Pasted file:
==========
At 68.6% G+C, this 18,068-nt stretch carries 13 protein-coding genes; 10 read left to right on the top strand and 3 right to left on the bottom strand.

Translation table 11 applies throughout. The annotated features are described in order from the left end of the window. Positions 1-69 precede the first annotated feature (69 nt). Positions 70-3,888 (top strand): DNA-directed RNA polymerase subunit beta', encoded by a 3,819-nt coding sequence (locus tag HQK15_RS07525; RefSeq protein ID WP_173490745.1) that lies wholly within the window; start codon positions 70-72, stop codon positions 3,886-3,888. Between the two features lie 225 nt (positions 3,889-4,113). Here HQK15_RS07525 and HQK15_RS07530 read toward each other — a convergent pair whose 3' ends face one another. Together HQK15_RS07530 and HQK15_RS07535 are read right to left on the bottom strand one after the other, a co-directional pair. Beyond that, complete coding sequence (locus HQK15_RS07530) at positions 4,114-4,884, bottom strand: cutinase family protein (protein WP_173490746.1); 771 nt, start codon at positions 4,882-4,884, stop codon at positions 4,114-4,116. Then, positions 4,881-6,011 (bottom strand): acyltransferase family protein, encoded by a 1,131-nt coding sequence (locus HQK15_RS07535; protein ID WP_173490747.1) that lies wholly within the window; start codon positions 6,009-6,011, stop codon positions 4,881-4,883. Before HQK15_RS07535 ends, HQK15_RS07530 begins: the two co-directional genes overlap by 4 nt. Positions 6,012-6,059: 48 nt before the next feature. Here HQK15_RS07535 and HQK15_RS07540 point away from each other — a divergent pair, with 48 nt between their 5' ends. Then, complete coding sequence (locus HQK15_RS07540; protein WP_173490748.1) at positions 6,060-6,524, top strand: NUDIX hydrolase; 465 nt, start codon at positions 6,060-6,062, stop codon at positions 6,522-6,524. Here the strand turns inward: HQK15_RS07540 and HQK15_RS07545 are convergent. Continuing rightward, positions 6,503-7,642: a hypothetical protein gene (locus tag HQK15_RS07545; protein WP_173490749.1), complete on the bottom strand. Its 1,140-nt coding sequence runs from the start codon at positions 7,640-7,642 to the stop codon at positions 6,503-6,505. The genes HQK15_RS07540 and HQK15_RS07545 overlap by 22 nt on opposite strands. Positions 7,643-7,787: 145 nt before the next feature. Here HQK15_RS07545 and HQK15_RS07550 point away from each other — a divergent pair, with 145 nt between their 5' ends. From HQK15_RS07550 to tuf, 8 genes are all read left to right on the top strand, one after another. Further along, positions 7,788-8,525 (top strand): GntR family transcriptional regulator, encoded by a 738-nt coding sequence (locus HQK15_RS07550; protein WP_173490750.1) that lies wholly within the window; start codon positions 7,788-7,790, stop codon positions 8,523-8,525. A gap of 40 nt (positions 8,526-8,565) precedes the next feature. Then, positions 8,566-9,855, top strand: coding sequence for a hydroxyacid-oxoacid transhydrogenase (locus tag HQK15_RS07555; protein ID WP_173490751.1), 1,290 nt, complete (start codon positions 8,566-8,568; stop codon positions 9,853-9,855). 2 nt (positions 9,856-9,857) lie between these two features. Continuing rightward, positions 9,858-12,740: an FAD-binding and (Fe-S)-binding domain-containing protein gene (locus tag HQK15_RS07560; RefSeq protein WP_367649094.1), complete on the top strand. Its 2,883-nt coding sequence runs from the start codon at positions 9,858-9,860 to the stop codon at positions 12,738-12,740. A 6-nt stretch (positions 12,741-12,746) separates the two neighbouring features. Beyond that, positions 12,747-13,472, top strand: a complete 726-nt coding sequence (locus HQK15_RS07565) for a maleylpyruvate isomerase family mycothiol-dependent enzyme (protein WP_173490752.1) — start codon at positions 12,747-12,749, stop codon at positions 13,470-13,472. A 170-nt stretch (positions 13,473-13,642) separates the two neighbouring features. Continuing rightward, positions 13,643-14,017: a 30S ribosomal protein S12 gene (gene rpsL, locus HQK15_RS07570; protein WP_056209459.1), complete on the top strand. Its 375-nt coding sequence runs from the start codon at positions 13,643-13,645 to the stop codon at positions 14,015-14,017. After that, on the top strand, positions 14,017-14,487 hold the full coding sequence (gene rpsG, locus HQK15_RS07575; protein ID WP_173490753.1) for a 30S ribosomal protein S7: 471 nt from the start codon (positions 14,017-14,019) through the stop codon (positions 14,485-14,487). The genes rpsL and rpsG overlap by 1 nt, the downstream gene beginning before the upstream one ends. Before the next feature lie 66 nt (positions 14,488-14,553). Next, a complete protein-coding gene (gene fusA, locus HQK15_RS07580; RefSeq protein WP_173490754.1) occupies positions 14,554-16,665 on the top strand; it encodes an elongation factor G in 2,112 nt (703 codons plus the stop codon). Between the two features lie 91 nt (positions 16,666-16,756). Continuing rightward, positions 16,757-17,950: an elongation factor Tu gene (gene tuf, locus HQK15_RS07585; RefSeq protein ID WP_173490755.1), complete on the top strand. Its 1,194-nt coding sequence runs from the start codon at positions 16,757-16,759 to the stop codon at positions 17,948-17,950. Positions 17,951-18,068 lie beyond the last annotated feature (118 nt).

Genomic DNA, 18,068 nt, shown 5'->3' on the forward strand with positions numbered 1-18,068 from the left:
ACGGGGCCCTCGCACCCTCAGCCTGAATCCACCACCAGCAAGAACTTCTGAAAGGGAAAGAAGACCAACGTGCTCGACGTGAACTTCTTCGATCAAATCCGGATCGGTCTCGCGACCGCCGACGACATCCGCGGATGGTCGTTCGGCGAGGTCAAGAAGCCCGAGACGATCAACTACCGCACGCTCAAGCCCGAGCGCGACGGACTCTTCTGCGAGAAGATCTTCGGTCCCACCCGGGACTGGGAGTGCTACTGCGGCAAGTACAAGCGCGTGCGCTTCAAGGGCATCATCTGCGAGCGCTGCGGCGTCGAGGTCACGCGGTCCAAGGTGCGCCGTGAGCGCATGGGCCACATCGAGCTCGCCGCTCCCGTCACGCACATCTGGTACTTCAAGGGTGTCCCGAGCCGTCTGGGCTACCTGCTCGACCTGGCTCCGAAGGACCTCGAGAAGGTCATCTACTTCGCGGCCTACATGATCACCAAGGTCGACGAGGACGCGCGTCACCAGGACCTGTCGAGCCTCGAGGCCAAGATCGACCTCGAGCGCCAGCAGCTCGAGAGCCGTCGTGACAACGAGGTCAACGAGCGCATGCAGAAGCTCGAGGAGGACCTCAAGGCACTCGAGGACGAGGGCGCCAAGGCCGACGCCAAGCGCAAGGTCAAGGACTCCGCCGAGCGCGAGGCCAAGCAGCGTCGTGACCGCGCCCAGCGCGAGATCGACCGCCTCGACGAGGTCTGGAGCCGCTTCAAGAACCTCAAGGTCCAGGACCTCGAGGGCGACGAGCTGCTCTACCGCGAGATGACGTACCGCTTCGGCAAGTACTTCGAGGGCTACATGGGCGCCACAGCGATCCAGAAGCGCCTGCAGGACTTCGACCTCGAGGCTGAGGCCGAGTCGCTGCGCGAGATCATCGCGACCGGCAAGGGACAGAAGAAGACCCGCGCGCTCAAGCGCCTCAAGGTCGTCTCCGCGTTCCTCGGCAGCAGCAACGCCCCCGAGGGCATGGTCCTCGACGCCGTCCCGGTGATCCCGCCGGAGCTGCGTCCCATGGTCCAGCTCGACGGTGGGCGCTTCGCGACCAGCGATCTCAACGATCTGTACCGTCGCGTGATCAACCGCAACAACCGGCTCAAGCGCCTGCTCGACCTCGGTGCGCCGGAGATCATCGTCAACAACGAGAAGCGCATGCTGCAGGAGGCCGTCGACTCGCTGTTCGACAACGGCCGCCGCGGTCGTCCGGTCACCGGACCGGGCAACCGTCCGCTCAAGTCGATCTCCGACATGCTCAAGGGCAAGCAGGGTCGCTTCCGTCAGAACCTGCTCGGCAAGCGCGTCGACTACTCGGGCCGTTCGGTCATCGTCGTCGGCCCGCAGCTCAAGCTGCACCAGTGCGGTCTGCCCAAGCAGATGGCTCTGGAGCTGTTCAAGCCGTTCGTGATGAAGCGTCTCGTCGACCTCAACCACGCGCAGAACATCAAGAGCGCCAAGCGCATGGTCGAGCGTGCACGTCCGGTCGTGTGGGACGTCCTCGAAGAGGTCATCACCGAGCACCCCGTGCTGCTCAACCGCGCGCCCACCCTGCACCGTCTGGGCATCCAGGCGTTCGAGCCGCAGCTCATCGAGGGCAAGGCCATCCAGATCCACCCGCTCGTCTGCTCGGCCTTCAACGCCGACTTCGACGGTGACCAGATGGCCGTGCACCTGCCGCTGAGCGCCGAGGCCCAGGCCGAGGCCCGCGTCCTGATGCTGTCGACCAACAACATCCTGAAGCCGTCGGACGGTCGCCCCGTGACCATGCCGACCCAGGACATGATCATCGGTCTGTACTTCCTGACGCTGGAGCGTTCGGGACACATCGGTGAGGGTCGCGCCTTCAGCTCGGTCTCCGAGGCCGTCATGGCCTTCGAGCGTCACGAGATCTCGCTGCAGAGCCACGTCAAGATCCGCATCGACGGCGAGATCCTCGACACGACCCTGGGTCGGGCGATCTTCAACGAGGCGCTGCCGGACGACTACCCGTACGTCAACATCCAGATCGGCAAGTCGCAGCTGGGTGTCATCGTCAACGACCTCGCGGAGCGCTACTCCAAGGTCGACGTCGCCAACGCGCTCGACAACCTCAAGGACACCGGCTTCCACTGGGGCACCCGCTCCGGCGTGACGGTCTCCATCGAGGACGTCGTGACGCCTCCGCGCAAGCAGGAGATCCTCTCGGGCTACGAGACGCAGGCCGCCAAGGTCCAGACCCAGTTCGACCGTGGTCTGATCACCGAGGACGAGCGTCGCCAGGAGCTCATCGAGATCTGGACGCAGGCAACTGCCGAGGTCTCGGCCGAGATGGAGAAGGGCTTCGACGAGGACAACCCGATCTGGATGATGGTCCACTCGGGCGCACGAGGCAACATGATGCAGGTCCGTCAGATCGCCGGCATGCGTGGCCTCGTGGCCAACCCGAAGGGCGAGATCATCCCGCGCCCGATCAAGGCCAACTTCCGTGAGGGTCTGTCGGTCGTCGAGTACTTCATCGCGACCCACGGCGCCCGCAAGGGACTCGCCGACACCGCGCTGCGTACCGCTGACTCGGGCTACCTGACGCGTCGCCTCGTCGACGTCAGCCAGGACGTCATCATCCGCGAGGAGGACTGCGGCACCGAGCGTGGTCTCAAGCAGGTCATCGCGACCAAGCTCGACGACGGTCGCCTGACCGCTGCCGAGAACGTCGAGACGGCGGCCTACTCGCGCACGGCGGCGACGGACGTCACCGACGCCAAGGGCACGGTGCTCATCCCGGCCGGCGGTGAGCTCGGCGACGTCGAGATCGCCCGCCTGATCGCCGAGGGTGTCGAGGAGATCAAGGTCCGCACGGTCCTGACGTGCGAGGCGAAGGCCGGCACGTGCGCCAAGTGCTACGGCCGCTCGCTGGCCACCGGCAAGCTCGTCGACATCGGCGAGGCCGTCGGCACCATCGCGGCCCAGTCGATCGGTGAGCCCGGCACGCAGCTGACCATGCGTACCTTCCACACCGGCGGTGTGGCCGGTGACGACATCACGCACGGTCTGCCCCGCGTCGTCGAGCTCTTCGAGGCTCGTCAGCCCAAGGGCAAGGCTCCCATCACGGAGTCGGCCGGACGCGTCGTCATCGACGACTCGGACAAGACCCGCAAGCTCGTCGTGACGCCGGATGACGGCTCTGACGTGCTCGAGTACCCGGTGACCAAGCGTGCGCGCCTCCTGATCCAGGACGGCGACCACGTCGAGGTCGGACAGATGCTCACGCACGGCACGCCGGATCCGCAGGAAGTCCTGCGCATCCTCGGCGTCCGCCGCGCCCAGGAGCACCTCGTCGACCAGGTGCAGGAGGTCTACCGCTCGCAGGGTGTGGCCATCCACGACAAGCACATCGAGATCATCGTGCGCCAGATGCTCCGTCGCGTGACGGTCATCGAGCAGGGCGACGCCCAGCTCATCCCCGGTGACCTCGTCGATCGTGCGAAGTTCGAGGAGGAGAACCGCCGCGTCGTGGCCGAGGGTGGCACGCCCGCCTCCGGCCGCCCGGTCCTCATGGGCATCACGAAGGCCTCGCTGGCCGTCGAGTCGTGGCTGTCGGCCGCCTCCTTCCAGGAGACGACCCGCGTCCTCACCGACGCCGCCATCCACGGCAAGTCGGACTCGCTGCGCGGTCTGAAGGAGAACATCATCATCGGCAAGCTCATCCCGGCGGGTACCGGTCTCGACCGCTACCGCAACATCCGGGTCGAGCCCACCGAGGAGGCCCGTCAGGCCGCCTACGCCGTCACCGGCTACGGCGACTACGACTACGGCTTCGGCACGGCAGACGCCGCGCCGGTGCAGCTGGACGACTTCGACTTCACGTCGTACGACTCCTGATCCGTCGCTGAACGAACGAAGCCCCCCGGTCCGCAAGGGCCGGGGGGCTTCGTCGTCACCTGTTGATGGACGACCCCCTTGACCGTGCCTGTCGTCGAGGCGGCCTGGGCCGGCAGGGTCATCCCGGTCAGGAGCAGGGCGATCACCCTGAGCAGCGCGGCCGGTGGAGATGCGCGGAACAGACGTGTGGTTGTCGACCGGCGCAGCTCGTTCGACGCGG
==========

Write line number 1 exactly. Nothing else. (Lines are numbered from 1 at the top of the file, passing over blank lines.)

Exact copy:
At 68.6% G+C, this 18,068-nt stretch carries 13 protein-coding genes; 10 read left to right on the top strand and 3 right to left on the bottom strand.